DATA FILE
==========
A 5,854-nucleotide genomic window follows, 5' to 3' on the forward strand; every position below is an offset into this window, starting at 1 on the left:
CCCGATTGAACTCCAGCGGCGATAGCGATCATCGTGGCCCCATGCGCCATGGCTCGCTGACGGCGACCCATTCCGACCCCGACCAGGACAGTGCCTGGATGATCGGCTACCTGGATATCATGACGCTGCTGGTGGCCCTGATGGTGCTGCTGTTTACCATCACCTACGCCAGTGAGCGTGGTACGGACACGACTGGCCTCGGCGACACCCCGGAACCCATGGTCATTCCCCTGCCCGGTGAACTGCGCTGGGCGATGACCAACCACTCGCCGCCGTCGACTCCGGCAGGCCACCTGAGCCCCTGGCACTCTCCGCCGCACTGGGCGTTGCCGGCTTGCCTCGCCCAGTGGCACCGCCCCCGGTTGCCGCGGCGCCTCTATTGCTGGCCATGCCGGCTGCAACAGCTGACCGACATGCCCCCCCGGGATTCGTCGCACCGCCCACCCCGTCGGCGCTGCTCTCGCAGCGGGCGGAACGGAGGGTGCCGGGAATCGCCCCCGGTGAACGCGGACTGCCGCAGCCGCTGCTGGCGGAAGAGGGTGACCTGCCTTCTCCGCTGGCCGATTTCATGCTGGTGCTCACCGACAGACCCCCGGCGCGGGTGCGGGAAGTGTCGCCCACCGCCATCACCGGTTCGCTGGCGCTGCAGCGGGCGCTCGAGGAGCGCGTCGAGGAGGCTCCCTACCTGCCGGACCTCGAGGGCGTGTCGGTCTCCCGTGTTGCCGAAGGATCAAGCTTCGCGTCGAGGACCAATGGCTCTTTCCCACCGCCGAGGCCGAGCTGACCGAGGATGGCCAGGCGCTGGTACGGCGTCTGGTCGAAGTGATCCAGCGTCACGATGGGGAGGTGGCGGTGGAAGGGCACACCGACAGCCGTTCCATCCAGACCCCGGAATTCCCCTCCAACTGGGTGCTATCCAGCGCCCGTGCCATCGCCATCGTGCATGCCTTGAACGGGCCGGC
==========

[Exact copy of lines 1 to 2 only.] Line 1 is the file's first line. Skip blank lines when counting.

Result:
A 5,854-nucleotide genomic window follows, 5' to 3' on the forward strand; every position below is an offset into this window, starting at 1 on the left:
CCCGATTGAACTCCAGCGGCGATAGCGATCATCGTGGCCCCATGCGCCATGGCTCGCTGACGGCGACCCATTCCGACCCCGACCAGGACAGTGCCTGGATGATCGGCTACCTGGATATCATGACGCTGCTGGTGGCCCTGATGGTGCTGCTGTTTACCATCACCTACGCCAGTGAGCGTGGTACGGACACGACTGGCCTCGGCGACACCCCGGAACCCATGGTCATTCCCCTGCCCGGTGAACTGCGCTGGGCGATGACCAACCACTCGCCGCCGTCGACTCCGGCAGGCCACCTGAGCCCCTGGCACTCTCCGCCGCACTGGGCGTTGCCGGCTTGCCTCGCCCAGTGGCACCGCCCCCGGTTGCCGCGGCGCCTCTATTGCTGGCCATGCCGGCTGCAACAGCTGACCGACATGCCCCCCCGGGATTCGTCGCACCGCCCACCCCGTCGGCGCTGCTCTCGCAGCGGGCGGAACGGAGGGTGCCGGGAATCGCCCCCGGTGAACGCGGACTGCCGCAGCCGCTGCTGGCGGAAGAGGGTGACCTGCCTTCTCCGCTGGCCGATTTCATGCTGGTGCTCACCGACAGACCCCCGGCGCGGGTGCGGGAAGTGTCGCCCACCGCCATCACCGGTTCGCTGGCGCTGCAGCGGGCGCTCGAGGAGCGCGTCGAGGAGGCTCCCTACCTGCCGGACCTCGAGGGCGTGTCGGTCTCCCGTGTTGCCGAAGGATCAAGCTTCGCGTCGAGGACCAATGGCTCTTTCCCACCGCCGAGGCCGAGCTGACCGAGGATGGCCAGGCGCTGGTACGGCGTCTGGTCGAAGTGATCCAGCGTCACGATGGGGAGGTGGCGGTGGAAGGGCACACCGACAGCCGTTCCATCCAGACCCCGGAATTCCCCTCCAACTGGGTGCTATCCAGCGCCCGTGCCATCGCCATCGTGCATGCCTTGAACGGGCCGGC